The restorer of old classics is a man of his word

Yang Liqun, a 64-year-old restorer, at the Yunnan Ancient Book Preservation Center in April. [Photo/Xinhua]

Gently peeling off the top and bottom layers of the hardwood cover, Yang Liqun takes out a sheet of paper that has been repaired. The original gap in the ancient manuscript has been filled, with its former sweetness restored.

“Made of bark and stored in caves for long periods of time, many Yi ethnic language ancient books can easily be damaged,” says Yang, a 64-year-old restorer from the Yunnan Ancient Book Preservation Center.

In March, Yang’s team started a project to recover the five badly damaged ancient pamphlets of Cham, the epic of the creation of the Yi ethnic group.

Famous for their embroidery and torch festival, the Yi people mainly live in southwest China, with a total population of around 9.8 million in 2020, according to the 2021 China Statistical Yearbook. .

Yang says restored books should retain their original appearance and the restoration process should be reversible, meaning any repair material can be easily removed if needed.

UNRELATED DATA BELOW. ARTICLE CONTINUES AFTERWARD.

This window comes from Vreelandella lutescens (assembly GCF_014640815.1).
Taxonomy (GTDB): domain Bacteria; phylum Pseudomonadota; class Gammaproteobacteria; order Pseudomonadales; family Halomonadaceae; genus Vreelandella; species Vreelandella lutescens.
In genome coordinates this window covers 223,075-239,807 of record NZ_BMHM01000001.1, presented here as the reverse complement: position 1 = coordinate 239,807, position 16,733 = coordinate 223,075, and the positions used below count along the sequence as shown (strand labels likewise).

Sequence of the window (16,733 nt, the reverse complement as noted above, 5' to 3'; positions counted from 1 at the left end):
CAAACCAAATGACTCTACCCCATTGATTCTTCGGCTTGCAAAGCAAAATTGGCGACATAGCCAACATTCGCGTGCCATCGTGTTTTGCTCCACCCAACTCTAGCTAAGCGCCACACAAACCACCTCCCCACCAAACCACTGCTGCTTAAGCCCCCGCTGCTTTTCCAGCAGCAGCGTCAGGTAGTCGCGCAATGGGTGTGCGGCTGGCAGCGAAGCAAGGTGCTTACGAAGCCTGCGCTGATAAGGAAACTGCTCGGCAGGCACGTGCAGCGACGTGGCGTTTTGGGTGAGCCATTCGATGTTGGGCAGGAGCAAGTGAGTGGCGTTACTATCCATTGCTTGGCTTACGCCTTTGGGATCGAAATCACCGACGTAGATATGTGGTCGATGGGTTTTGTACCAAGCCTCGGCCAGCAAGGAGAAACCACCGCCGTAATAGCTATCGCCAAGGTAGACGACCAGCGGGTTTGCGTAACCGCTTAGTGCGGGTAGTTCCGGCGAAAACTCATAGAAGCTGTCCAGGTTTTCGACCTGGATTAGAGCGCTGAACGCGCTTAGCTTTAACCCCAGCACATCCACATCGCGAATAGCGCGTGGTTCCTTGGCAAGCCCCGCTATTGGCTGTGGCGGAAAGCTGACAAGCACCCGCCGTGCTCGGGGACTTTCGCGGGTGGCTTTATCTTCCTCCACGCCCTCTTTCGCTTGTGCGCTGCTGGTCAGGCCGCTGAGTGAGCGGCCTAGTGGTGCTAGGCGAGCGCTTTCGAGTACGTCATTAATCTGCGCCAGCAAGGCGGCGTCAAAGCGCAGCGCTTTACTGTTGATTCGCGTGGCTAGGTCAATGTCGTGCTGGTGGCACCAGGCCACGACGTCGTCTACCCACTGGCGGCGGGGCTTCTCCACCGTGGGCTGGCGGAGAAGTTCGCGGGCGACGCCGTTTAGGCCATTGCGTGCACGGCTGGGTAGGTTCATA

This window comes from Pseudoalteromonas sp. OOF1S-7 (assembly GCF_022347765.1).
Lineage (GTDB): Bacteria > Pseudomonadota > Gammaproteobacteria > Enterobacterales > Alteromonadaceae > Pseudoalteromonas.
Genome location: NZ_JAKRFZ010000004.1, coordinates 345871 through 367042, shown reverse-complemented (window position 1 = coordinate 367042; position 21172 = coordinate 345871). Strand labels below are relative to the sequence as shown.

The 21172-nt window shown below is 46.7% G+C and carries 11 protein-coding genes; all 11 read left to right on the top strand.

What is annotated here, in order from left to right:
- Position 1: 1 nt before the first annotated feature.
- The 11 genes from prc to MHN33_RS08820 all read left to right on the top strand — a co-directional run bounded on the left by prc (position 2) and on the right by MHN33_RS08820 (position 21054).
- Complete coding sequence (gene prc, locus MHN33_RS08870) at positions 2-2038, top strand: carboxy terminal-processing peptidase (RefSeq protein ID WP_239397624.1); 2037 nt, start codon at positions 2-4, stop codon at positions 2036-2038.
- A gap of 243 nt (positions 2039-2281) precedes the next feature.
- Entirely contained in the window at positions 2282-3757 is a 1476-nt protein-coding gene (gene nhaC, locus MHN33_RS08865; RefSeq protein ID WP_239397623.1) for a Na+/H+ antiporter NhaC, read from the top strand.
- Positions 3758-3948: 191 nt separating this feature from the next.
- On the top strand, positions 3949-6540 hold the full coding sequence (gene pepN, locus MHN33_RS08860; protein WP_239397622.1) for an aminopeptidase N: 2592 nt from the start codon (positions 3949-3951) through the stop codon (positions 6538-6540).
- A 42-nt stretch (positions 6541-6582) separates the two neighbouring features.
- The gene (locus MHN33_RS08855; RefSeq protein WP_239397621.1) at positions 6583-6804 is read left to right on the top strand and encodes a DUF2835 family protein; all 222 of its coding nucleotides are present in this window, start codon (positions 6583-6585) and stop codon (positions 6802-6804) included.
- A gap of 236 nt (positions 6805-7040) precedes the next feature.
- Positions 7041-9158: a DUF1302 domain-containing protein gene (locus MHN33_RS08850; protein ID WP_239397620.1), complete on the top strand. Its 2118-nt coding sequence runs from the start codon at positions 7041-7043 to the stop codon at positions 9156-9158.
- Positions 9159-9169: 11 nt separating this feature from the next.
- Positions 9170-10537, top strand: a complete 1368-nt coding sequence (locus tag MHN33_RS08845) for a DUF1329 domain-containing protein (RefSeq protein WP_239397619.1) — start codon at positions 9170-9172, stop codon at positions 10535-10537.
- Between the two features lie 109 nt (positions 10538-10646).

The restoration procedure requires preparation of original or similar materials, patching, smoothing, reshaping of pages and binding. Depending on the specific condition of the damaged pieces, restorers will come up with an appropriate plan on a case-by-case basis.

Yunnan in southwest China is home to more than a million ancient books written in the languages ​​of various ethnic groups, with many texts scattered among communities and in need of repair.

Books belonging to different ethnic groups served different functions and were therefore stored in different conditions, which presented conservators with a whole series of challenges. As they were used for worship, Yi documents are often burnt or greasy, while the pages of ancient Tibetan books have stuck together due to moisture.

Yang recalled his recovery of the Tibetan scriptures from the Nagela Cave, an ancient classic of Lamaism. “Mixed with mud, the pages were so damaged that we started with a solid ‘brick’,” he says.

Located on a cliff about 100 kilometers from the Shangri-La of Yunnan, the cave was hidden behind bamboo and thorns. The dozen Tibetan manuscripts discovered there in 2010 were over 2,000 pages long.

Ancient books recorded religious rituals and Buddhist classics. The valuable documents show the work of Tibetan calligraphy, as well as the printing and papermaking processes, says Ji Sicheng, Yang’s colleague.

In the absence of similar precedents for restoring ethnic minority classics, Yang conducted surveys in various parts of China and decided to use the original scripture material, a poisonous local herb called langducao that repels insects. . He crushed the root of the grass and mixed it with pulp before gluing the book back together.